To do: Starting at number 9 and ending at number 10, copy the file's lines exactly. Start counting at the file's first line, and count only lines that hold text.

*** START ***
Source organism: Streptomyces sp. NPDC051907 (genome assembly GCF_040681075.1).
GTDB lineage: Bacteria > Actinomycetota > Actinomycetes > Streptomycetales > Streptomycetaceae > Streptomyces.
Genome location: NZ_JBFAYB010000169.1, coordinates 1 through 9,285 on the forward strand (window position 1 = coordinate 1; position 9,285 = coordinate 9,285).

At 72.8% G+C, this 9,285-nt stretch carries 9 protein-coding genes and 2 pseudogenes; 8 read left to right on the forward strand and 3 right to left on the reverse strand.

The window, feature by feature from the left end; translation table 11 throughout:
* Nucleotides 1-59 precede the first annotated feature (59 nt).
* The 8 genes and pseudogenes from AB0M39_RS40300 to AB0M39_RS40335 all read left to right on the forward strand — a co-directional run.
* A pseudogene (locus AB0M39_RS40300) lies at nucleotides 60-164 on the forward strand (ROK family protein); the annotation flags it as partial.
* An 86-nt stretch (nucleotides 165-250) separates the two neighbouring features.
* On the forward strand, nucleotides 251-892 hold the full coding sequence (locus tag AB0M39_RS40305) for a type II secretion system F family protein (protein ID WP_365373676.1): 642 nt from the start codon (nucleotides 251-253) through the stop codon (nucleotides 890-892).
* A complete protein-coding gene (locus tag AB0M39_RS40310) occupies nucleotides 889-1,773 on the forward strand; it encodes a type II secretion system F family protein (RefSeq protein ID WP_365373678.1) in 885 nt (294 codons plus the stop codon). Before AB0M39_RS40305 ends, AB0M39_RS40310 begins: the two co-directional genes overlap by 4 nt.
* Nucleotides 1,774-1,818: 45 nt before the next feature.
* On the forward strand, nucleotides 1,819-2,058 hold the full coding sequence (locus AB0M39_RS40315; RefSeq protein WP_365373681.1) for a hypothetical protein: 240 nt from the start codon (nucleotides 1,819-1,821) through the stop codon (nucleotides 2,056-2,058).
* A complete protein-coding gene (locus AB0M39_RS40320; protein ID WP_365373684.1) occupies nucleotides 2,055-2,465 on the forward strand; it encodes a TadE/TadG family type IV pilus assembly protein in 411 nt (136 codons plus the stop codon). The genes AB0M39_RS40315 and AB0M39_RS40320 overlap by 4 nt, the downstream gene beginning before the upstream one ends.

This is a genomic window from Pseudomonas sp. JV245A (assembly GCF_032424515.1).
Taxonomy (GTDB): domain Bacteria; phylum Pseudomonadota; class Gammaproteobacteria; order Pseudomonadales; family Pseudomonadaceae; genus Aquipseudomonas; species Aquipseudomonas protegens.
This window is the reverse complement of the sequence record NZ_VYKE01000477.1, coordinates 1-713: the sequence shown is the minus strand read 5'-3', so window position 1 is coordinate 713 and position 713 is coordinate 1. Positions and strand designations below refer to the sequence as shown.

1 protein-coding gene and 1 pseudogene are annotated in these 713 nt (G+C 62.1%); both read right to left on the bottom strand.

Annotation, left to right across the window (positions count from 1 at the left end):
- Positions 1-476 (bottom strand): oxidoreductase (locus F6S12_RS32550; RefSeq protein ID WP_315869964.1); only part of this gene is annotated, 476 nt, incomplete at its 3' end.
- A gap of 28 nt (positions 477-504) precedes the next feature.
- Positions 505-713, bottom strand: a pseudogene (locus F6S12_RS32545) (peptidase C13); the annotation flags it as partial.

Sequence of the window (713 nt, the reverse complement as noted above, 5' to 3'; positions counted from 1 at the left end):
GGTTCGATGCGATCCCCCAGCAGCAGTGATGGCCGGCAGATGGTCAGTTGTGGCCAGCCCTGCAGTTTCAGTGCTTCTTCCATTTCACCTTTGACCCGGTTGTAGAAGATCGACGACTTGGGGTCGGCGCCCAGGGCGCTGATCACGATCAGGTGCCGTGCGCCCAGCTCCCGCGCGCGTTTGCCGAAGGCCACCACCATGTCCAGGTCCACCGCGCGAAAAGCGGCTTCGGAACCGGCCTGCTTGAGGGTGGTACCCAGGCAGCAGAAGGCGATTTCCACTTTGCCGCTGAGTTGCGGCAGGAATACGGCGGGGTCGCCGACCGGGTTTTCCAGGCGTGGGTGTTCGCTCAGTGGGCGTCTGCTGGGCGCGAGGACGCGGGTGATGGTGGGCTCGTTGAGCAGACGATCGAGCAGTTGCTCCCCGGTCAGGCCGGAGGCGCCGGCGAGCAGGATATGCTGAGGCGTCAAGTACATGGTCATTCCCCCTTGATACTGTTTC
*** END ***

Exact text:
* An 86-nt stretch (nucleotides 165-250) separates the two neighbouring features.
* On the forward strand, nucleotides 251-892 hold the full coding sequence (locus tag AB0M39_RS40305) for a type II secretion system F family protein (protein ID WP_365373676.1): 642 nt from the start codon (nucleotides 251-253) through the stop codon (nucleotides 890-892).